I bent over the bed. There was definitely something there. It was feverish and had no resemblance to a human being, but the groans had already become so quiet, my ear could hardly catch them. I spoke quietly: “Mama . . .” My breath reached the wound that was formerly a face, and I said once more: “Mama!”

Movement took place over the wound, and something opened. I looked at it closely. This had been an eye. An eye–the other had leaked out. The eye was soaked with blood, but despite that it sparkled, like a glowing coal.

Did it recognize me? I don’t know. It seemed to me it did, and that it looked at me with a question and a harsh demand. “Yes, yes, it’s going to be fine!” I said loudly and seriously, not knowing for certain what I was talking about.

Afterwards I looked around the room. A table leg lay among the other pieces of smashed furniture. It was round, thick, and well-shaped. It would do.

I raised the table leg and with all my might I brought it down on the glowing eye. The bloodied something gave a single twitch and then lay there like a stone. The glowing eye was no more.

A short sigh and a kind of strange, quickly stifled roar reached my ear. But this was against my will, I assure you. The voice was so strange, that I wasn’t sure whether or not it was mine.

When I went out onto the street the sun was about to set. That old sun, that had spun its gold here a thousand years ago. Who was it that said that a thousand years was more than a day? I was a thousand years old.


And so began the darkest day of my life.

The city had survived a sort of fever. Arson, murder, bloody beatings and shooting in the streets. A self-defense unit had indeed been organized while already under the fire of the pogrom.

What did I do then? I don’t know. First I found myself among the ranks of the self-defense corps, and then in the masses of the pogrom-ists. I felt like a leaf carried along by a storm. On my forehead, the cross burned. In my ears, “Oh, my son!” rang.

If I’m not mistaken, I once encountered my goy–the goy who, by all accounts, belonged to me alone. I had the feeling that if I wanted to, I could take him and put him right in my pocket. He grew pale, and, apparently, couldn’t move. I didn’t take him, though. He awakened nothing in me. I just gave him a friendly smack across the shoulders and winked at him merrily with one eye. I didn’t notice whether this inspired more courage in him.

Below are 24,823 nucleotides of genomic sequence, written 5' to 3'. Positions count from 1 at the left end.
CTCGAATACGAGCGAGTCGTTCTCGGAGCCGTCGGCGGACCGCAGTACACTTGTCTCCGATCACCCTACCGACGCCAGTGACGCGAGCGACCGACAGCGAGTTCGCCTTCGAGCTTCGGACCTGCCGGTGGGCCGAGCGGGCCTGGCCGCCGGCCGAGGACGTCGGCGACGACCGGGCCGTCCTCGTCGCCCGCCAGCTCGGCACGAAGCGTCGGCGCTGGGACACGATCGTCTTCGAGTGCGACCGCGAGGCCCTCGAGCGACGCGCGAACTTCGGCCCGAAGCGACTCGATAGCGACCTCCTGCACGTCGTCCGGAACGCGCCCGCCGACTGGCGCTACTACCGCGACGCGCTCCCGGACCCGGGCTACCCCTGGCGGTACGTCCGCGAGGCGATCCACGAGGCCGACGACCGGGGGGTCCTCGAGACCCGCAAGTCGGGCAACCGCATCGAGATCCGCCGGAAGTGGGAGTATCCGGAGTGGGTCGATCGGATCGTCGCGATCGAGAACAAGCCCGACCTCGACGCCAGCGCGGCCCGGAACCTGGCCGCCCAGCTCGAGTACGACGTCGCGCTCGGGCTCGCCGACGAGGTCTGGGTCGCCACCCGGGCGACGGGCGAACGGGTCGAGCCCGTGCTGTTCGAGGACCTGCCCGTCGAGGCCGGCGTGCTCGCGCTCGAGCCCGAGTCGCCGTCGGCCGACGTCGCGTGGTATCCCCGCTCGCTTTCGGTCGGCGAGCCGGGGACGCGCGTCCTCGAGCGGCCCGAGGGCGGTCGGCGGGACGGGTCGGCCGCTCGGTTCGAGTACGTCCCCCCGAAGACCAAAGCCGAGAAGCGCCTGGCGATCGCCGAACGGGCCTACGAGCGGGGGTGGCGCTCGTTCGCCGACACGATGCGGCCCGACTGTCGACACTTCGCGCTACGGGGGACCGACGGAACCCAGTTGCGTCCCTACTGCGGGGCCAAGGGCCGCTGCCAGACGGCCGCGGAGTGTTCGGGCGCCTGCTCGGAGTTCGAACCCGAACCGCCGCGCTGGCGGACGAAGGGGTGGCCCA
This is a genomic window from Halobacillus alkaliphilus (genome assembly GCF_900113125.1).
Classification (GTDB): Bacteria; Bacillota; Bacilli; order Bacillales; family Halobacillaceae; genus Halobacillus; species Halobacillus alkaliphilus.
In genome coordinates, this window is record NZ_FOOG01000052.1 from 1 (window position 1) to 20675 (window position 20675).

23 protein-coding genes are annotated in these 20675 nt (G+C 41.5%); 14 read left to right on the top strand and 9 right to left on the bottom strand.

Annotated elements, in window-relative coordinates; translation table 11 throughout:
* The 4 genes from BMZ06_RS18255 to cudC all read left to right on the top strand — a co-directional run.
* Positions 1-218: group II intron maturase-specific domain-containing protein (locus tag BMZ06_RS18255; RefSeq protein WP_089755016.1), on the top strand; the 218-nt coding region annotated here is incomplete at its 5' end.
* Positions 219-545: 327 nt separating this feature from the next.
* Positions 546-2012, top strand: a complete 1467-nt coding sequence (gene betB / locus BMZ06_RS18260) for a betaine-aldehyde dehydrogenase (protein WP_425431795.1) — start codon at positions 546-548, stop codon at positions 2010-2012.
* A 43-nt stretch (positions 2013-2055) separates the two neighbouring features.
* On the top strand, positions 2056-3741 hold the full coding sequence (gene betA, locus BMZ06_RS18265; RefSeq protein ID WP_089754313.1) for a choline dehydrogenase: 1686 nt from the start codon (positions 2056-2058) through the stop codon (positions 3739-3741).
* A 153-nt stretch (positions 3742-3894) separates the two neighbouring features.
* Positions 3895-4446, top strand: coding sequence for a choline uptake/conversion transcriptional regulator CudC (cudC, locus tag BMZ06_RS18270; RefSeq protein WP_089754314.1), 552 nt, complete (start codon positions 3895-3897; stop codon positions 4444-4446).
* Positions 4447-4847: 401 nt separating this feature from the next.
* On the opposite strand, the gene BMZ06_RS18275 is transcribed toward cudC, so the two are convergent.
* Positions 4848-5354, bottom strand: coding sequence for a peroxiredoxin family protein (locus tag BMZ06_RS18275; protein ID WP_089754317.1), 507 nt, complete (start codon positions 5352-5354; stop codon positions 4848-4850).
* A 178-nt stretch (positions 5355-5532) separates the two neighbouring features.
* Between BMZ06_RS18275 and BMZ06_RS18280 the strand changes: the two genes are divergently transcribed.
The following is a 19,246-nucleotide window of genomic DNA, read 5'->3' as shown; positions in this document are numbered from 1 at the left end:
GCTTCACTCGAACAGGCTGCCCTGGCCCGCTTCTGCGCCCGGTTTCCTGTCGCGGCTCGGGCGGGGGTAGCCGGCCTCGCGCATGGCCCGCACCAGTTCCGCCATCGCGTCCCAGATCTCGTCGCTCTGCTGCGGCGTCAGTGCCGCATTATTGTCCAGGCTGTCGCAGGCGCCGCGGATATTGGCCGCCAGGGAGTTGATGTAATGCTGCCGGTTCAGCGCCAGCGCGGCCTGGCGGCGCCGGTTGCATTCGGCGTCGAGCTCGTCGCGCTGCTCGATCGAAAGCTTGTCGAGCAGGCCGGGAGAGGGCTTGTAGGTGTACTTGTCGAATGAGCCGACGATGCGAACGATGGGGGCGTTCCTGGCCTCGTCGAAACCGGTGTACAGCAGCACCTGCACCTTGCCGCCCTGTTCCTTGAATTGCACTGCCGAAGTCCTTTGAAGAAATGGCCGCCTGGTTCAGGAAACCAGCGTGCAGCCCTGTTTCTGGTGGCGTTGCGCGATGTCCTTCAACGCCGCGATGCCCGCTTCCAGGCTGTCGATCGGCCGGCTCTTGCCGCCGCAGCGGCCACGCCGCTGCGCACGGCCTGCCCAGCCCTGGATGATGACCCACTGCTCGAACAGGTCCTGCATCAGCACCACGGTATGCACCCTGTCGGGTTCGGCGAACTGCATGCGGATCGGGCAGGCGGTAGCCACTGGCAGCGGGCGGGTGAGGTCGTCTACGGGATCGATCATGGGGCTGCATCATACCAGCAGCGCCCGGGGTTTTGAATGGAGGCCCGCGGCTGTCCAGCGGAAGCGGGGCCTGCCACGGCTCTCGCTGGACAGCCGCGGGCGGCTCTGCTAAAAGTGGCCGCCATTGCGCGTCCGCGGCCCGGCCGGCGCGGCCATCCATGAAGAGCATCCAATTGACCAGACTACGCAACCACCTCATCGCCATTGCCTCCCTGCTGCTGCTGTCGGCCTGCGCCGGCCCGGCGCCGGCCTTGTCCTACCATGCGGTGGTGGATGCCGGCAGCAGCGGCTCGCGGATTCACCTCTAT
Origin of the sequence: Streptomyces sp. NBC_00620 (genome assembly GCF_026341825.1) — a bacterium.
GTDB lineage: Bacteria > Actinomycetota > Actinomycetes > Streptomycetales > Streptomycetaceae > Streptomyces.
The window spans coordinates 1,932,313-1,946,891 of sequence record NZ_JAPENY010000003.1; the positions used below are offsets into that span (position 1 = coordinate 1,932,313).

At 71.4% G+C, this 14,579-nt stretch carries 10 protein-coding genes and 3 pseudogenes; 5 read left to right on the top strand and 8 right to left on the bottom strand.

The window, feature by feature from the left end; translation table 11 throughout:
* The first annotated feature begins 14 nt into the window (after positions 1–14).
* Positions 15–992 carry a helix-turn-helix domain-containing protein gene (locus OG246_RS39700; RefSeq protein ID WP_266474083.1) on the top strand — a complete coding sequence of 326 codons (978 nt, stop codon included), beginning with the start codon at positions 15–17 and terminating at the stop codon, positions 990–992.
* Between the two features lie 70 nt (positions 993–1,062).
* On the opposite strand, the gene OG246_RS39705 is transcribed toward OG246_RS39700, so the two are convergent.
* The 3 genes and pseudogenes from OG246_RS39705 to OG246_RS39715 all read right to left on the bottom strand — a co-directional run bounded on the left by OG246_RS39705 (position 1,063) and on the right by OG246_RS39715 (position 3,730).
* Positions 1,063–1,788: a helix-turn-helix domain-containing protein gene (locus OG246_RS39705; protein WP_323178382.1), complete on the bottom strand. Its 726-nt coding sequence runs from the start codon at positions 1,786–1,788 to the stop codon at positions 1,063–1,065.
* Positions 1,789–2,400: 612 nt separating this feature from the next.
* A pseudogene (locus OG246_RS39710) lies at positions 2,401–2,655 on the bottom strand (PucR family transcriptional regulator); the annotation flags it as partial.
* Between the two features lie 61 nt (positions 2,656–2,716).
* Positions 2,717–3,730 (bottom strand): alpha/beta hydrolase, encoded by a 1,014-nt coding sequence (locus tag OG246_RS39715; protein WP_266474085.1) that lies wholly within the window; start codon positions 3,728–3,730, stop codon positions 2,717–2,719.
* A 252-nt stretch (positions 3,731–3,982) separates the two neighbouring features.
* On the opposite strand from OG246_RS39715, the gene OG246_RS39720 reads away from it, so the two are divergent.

A second scene has remained in my memory.

An old Jew is running across the street, and after him a young goy about sixteen, an axe in hand. The goy catches up to the old man and with one blow splits his head open. When the old man falls, the goy presses down on his split head with his boot.

At that moment a young Jewish man runs over with a revolver in his hand. A pale young man, a thin face. Glasses.

They run, and I follow. The young Jew shoots and misses. The goy abandons the wide open street and ducks into a courtyard. I trip on something and fall.

When I got to the courtyard, the goy was standing in a corner with his back leaning against a fence. His almost childlike face had turned green, his gray eyes were huge and round, and his fine teeth were chattering quickly.

The young Jew stood right up close to him with the revolver in his raised hand, but his face was even paler than before. He looked at the wild fear of the young flesh and blood, looked for a moment, and then he placed the revolver to his own head and fired.

The last remnant of sanity vanished from the goy’s eyes. He sat down next to the body that was twitching near his feet, stood up again and with a mad cry jumped over the corpse and ran out of the courtyard.

A loud laugh tore out of me. My foot raised of its own accord and gave a kick to the bloodied corpse that was writhing on the ground, like a trampled worm.


This went on for days and nights. I don’t know how many. One evening I stood at a door and knocked on it in a certain way. It was a sign that one of us was coming. What sort of signal was that? What purpose did it serve and how did I come to know it? I never asked these questions, the same way you don’t ask those kind of questions in a dream. The door opened and I saw Mina.